As a part of your overall strategic planning, this 5-step process for planning and succession management will help home offices conduct a gap analysis to identify key assets that present a higher risk of loss.
Step 1: Identify Your Key Assets
Key assets are the focus of your succession planning and management efforts. For example, succession planning activities may be geared to developing talent for certain assets which present the greater risk or impact of loss. Or you may focus your efforts on your talent pool (e.g. financial planning advisors, crop insurance producers).
Key assets are those agents and advisors that, without them, the organization would be unable to effectively achieve its business objectives.
Executives and managers need to play a primary role in identifying key assets and gaps in your talent pool because they are linked to the operational activities and strategic objectives of the organization. However, your talent acquisition and recruitment teams can play a supportive role by providing criteria to help managers.
TIP: Review your key assets periodically because they may change over time.
Step 2: Identify Capabilities for Key Assets and Talent Pools
It is important to identify the capabilities needed for key assets and talent pools so that it can guide the development plans for your existing bench strength while curating external talent requisitions. These capabilities may even serve as the basis for self-assessment tools. Moreover, knowing the required capabilities is necessary for setting clear performance expectations, assessing performance, and for selection purposes. Many home offices already have existing offline tools that help measure capabilities utilizing competency profiles or knowledge, skills, and abilities (KSA) tools.
Whether your organization uses KSAs or competency profiles, it's important to incorporate capabilities for key assets and talent pool deficiencies into strategies for succession planning and management. This practice will allow you to better assess gaps and focus your development efforts.
Step 3: Identify Existing Talent Pool Against Capabilities
The main purpose of this step is to identify which individuals are interested in and have the potential to fill key assets or to discover talent pool deficiencies so that you can support them in acquiring the skills and competencies they need to fill the gaps when the opportunities become available.
If your organization is considering a more formal process of identifying internal talent for accelerated development, be mindful to manage expectations to avoid the presumption of guaranteed transitions and to not alienate those not selected.
It is important to inform your internal candidates who are not initially considered for accelerated development that they can be considered in the future with further career development or that there are alternative opportunities.
TIP: In order to minimize subjectivity, use multiple ways of assessing employees and include multiple perspectives, especially the perspective of agents or advisors who've built these books of business.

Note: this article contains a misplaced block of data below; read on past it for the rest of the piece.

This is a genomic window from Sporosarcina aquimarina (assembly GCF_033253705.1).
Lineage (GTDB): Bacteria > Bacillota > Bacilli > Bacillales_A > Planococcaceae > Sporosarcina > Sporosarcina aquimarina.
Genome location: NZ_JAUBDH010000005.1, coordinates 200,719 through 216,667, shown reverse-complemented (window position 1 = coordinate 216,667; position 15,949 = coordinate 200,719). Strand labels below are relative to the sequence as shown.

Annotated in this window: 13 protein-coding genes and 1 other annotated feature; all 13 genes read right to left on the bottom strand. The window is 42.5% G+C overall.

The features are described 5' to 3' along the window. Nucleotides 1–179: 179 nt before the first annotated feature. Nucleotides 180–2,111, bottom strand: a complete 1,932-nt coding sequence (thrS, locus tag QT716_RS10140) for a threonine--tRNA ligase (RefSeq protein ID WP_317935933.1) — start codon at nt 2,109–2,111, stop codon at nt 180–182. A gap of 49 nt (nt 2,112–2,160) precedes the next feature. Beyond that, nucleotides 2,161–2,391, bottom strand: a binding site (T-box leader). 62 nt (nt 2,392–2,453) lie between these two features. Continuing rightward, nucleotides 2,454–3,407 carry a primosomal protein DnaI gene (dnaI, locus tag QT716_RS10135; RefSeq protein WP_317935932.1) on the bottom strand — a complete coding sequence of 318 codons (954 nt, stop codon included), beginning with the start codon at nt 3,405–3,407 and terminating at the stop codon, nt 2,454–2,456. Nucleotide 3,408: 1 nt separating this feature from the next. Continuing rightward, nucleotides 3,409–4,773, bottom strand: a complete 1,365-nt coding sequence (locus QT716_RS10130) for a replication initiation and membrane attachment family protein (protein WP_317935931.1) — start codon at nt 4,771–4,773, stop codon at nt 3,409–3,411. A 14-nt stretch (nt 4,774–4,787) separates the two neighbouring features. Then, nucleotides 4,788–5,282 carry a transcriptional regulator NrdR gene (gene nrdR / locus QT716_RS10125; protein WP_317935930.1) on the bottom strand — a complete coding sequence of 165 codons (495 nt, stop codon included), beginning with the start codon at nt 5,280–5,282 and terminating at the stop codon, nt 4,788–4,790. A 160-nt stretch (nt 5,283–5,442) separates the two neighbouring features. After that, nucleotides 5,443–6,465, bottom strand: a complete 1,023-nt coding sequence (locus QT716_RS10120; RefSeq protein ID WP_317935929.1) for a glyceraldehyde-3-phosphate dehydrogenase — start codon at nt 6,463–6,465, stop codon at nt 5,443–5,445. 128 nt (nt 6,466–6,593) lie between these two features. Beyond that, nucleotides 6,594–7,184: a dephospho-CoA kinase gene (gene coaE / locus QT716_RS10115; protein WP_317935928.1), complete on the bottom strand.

Step 4: Engage Your Talent Pool
Whether they are your top performing key assets or up and coming producers it is critical that you engage them in the succession planning and management process.
In this step, you must identify ways to determine what the interests are of your distribution and create opportunities for them to discover these opportunities internally within your network.
Examples might be continuing education sessions focused on providing content and stimulating discourse focused on certain key asset cohorts. Ask them probing questions regarding their life goals. After you've conducted that assessment, provide coaching.
Ultimately, you want to be able to use this data to bring your talent pool together to facilitate a future transition or putting in place a systematic growth plan.
Step 5: Develop and implement succession and transition plans
Research has shown that experience-based learning is more effective than classroom training in preparing potential candidates to fill future talent gaps or succeed key assets practices. It is important to incorporate strategies for learning, training and development, and transfer of specific home office knowledge into your succession planning and management.
Strategies for learning, training, and development could include mentoring and coaching opportunities for agents and advisors to obtain ongoing guidance and support from more experienced talent. These arrangements don't necessarily have to be formal.
Providing unique case assignments can be an opportunity for junior producers to get experience at a more senior level by having them partner with a senior producer. Orphan policies are an excellent opportunity to deploy this strategy and provides a mutual benefit to both producers.
Explicit knowledge and tactical knowledge are different and require different strategies than the above. It's important to incorporate formal practice management education that involves strategies that include interpersonal interactions, product knowledge, and skills development in areas that support the producer and are filling gaps in specific areas of your talent pool.